Opinion: LGBTQ deadlock in Des Moines endangers vulnerable young Iowans

Our legislature’s inability to ban conversion therapy keeps gay and transgender children in unsafe situations.


Katie Goodale

The Iowa State Capitol building is seen in Des Moines on April 9, 2019.

Elijah Helton, Opinions Editor

The Iowa Legislature has decided it’s still legal to hurt LGBTQ children. Conversion therapy is tragically still allowed in the Hawkeye State.

Subcommittees in our state House and Senate last week spiked almost every bill having anything to do with gay or transgender rights.

It’s good that most proposals were killed in committee, such as a mandate for parental oversight of teaching LGBTQ topics in public schools. But some real progress has also been stopped short, namely a proposed ban on conversion therapy.

In short, Iowa has thrown the breakthrough out with the bathwater.

If the action in question is harmful, it’s not an exercise of freedom; it takes freedom away.

The problems with the bill

The biggest problem with the conversion-therapy ban is that it isn’t really a ban at all. Rep. Bobby Kaufmann, R-Wilton, who introduced the bill, left a provision which would allow for religious exemptions, which stopped many LGBTQ advocates from getting on board.

Kaufmann told The Daily Iowan there were “groups that had problems with [the bill] on both sides of the aisle.” But that characterization fails to place where it belongs.

Republicans, in general, wanted it to be OK for religiously homophobic and transphobic parents to subject their children to harmful attempts to unscientifically un-queer-ify their kid.

Democrats, in general, wanted to make the “treatment” illegal.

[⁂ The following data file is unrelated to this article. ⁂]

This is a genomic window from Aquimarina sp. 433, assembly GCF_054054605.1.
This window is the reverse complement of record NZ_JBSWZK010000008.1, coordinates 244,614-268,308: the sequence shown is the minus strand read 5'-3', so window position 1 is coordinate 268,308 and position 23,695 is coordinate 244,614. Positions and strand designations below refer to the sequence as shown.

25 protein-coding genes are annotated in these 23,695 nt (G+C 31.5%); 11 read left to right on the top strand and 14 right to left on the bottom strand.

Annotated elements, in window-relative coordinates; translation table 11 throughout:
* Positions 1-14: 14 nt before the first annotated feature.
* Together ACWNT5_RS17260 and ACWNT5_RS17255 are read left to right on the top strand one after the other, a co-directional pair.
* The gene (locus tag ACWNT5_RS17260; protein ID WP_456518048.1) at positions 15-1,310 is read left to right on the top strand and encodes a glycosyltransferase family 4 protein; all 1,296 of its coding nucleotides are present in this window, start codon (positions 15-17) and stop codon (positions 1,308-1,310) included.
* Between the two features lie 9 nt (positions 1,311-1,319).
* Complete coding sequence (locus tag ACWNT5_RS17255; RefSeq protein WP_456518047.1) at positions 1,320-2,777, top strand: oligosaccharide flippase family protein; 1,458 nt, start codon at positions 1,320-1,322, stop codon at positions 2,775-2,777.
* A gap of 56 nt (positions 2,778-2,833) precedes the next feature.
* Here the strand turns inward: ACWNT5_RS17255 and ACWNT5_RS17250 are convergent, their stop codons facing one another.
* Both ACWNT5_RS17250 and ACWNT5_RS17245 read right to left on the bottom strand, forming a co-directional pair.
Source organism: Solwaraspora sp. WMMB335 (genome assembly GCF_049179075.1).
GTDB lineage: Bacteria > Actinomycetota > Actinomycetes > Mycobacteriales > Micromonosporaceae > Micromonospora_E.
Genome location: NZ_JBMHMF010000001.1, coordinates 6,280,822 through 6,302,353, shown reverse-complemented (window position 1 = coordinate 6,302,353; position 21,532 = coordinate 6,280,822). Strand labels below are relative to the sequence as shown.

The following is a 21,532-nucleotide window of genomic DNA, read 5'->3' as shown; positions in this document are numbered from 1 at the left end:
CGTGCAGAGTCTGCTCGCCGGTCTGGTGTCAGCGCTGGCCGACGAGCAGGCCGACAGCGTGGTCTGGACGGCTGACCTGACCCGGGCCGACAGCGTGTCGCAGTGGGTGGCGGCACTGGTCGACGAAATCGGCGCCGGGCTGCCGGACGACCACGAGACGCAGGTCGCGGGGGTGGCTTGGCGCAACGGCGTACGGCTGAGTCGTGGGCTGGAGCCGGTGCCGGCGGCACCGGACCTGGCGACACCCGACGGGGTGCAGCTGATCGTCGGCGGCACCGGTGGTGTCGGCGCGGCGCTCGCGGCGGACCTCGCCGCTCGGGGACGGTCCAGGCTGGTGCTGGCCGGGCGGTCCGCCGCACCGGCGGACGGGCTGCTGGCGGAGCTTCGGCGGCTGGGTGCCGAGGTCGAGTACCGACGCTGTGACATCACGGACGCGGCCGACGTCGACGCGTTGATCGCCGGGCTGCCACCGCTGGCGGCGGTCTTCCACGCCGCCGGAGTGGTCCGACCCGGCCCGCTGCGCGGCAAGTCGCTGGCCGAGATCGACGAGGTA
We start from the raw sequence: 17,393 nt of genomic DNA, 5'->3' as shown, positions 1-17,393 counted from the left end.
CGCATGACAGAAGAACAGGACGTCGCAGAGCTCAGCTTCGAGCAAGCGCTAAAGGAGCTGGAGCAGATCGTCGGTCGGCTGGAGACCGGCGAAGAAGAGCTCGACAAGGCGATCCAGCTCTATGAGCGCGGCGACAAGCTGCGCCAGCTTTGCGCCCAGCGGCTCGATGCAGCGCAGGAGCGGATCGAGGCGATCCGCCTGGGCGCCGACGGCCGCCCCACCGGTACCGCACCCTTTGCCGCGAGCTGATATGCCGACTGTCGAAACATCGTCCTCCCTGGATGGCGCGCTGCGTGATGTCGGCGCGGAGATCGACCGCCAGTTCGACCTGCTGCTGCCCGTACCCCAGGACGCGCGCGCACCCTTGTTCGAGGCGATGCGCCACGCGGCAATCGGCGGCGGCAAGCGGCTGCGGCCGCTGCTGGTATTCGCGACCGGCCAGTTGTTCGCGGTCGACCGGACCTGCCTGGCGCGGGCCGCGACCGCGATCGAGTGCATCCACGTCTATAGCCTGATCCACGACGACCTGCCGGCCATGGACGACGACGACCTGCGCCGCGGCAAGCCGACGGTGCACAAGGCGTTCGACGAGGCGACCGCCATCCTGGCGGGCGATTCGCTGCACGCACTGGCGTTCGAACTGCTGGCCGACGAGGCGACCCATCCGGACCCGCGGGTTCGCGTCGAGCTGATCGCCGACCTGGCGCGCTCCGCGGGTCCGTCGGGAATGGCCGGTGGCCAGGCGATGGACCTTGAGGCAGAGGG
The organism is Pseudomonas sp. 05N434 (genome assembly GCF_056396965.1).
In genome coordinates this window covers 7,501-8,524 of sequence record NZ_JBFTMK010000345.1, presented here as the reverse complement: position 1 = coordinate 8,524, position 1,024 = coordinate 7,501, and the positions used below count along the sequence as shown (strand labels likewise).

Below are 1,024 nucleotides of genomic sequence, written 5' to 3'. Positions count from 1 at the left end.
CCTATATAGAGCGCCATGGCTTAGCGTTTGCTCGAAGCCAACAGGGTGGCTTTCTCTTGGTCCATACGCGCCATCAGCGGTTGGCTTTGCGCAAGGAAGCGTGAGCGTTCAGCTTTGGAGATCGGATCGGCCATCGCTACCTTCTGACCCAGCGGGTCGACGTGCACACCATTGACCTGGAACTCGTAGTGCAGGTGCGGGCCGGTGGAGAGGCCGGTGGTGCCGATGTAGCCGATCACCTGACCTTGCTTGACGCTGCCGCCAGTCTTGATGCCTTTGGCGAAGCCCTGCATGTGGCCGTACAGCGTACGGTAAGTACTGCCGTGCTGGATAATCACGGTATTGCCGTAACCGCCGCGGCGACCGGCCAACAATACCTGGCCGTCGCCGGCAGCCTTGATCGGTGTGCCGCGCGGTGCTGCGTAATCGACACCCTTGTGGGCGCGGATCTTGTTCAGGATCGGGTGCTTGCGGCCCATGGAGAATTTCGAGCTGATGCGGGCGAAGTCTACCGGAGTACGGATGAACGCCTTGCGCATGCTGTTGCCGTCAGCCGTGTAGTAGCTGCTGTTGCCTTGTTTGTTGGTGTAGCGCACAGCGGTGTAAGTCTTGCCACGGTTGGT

Is that “both sides of the aisle” failing to get along?

There were other problems with the bill. It had language describing conversion processes as “mental-health therapy,” which implies being gay or transgender is somehow a psychological afflication.

The religious exemption remains the top issue, though, and its inclusion would have inhibited children’s safety.

The problems with religious freedom

Kaufmann’s bill offered marginal protection for some of the most vulnerable young people in our state. It didn’t protect religious freedom; it weaponized zealotry.

This is basic high-school civics. Like freedoms of speech and the press, religious freedom ends when it harms others.

If our legislature wanted to make Iowa safe for LGBTQ people, it would have decided to exclude the religious exemption.

We wouldn’t permit domestic abuse in the name of religious liberty. We wouldn’t even let vandalism get a pass. If the action in question is harmful, it’s not an exercise of freedom; it takes freedom away.

Let’s be clear: it didn’t have to be this way. If our legislature wanted to make Iowa safe for LGBTQ people, it would have decided to exclude the religious exemption.

Maybe Kaufmann knew what he was talking about with his both-sides-ism, understanding his GOP counterparts wouldn’t get on board with an effective ban. He even said “some groups wanted [the bill] weaker,” and that’s the worst part of all this.

The real problem

This is where we make a choice as Iowans. We live in a society where conversion therapy, which undeniably hurts children, is legal. We can choose to right that wrong.

We can make our state a place that accepts people for who they are, without cramming them into boxes that aren’t real or belief systems that disagree. We can choose freedom and safety.

“We” is a bit of a misnomer, though. There are 100 members in the state House and 50 in the state Senate. So, we need to change who “we” are.

I recognize I’m fairly secure as a bisexual guy on a college campus in Iowa City, home to Democrat Rep. Mary Mascher, who was the catalyst for spiking the conversion-therapy bill. But this isn’t about me.

The safety I feel as an adult in a LGBTQ-friendly area shouldn’t be a rarity in the Hawkeye State. Queer kids in Danville should feel as safe as those in Des Moines.

Every legislator of every party in every town must turn away half-measured rhetoric and wide-open loopholes. We must pursue real change.

Columns reflect the opinions of the authors and are not necessarily those of the Editorial Board, The Daily Iowan, or other organizations in which the author may be involved.